So perhaps the acquisition may make a dent in the Kubernetes market, except that the market per se is constituting less than one-third of the overall ecosystem. Or perhaps, as IT analyst Kurt Marko believes, the idea that there’s a market here at all may be an illusion.
“Kubernetes is the de facto standard for cluster management/workload orchestration. No one, Red Hat included, is going to dominate that market,” Marko wrote, in a note to The New Stack, “since it’s not really a market, it’s a feature.
“I really don’t think most enterprise customers (i.e., managers, execs, not developers) give any thought to the details of which Linux distributions they run,” Marko continued. “They are more interested in something that runs the applications reliably and securely, that provides good performance, and is supported with regular updates and problem response staff. If CoreOS works better for containers, great, and better still if it’s bundled into a container platform that includes Kubernetes, a registry, and virtual network fabric (Contiv, etc.).”
Marko does see a natural fit for Container Linux in Red Hat’s product line, and particularly Tectonic as an infrastructure platform for OpenShift PaaS. But such natural fits are being discovered almost weekly these days, in some cases, without the need for mergers or acquisitions — case in point, Cisco’s unveiling last week of its own Cisco Container Platform, which is yet another branded Kubernetes service.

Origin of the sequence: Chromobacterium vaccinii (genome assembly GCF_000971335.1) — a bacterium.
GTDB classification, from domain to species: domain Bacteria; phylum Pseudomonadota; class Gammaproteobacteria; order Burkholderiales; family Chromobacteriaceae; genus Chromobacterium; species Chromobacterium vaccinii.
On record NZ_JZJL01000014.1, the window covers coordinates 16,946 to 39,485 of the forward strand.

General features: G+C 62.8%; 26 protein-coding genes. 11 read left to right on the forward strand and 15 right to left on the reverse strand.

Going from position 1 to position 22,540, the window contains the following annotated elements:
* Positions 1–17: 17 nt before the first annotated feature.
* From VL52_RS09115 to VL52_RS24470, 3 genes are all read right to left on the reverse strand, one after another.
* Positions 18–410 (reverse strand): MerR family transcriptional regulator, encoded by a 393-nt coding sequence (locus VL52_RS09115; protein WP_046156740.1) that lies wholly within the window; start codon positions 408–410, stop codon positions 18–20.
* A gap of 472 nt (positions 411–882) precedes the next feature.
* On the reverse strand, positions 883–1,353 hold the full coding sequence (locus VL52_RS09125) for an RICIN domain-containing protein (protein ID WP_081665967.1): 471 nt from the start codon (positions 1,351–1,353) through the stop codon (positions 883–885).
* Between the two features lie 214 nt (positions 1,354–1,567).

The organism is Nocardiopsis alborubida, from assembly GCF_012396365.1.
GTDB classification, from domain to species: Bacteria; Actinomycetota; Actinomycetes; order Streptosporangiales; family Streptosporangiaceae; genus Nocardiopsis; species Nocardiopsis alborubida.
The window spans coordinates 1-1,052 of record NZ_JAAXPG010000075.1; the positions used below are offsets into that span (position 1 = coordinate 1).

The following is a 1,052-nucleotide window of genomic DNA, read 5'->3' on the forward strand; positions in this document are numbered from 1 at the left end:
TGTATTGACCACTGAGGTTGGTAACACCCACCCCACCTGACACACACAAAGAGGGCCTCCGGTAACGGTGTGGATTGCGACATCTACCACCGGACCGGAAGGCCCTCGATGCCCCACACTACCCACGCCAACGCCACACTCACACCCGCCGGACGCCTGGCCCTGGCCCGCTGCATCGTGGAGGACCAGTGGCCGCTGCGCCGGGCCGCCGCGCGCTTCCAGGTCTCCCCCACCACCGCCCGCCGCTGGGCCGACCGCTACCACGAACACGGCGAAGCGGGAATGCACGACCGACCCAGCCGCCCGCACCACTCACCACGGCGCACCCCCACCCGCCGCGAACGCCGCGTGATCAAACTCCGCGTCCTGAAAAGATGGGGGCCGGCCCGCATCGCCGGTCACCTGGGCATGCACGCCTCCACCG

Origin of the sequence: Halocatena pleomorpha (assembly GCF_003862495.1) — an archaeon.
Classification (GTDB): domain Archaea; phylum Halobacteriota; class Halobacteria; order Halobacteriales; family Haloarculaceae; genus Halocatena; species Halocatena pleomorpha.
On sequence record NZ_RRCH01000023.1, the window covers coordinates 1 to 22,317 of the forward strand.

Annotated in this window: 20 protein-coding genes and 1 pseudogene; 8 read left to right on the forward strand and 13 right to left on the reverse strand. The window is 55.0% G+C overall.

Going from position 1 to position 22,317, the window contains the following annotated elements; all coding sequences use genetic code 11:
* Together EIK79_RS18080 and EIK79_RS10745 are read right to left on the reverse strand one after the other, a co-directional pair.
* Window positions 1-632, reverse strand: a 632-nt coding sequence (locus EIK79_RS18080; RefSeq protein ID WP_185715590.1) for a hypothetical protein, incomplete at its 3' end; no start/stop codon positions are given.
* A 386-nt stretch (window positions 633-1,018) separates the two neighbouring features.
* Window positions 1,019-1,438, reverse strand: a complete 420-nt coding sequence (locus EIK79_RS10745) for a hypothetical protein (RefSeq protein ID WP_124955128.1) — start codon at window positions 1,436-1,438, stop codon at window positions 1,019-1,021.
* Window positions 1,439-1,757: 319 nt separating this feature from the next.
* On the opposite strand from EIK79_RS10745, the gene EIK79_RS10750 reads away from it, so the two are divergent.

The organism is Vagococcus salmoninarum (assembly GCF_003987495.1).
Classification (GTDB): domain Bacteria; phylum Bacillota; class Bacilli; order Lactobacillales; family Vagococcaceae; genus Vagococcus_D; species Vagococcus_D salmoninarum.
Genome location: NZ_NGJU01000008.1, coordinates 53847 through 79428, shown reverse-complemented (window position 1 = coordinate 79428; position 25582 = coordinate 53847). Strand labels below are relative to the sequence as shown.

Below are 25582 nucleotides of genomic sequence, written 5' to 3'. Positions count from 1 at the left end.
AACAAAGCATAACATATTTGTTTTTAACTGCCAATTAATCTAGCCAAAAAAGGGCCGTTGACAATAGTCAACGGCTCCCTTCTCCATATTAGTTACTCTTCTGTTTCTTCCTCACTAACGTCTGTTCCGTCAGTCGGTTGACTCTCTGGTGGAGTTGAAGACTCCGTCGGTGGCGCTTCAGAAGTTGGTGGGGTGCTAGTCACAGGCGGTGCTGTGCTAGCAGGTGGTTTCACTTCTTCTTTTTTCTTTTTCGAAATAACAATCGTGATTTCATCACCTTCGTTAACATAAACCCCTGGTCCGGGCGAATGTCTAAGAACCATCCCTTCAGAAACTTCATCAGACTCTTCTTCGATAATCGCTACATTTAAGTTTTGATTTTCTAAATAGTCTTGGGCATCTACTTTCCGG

“I think the real ‘battle’ will be winning users wanting hybrid container architectures that seamlessly combine on-premises and public cloud container services,” wrote Marko, “and on this score, Red Hat has more work to do, particularly considering the Google/VMware and Google/Cisco partnerships.”
So while this deal clearly changes the playing field for Kubernetes in the developer space, and probably further marginalizes Docker, it may actually not be the kind of “market consolidation” that used to characterize the maturity of a software platform. More likely, it’s the latest step by a major player in the server marketplace to find a way to capitalize on the success of a product that, had it been commercial and proprietary from the start, might have been a gold mine… except that, had it been commercial and proprietary, no one would have ever heard of it.
The New Stack is a wholly owned subsidiary of Insight Partners, an investor in the following companies mentioned in this article: Docker.
The Cloud Native Computing Foundation, CoreOS and Red Hat are sponsors of The New Stack.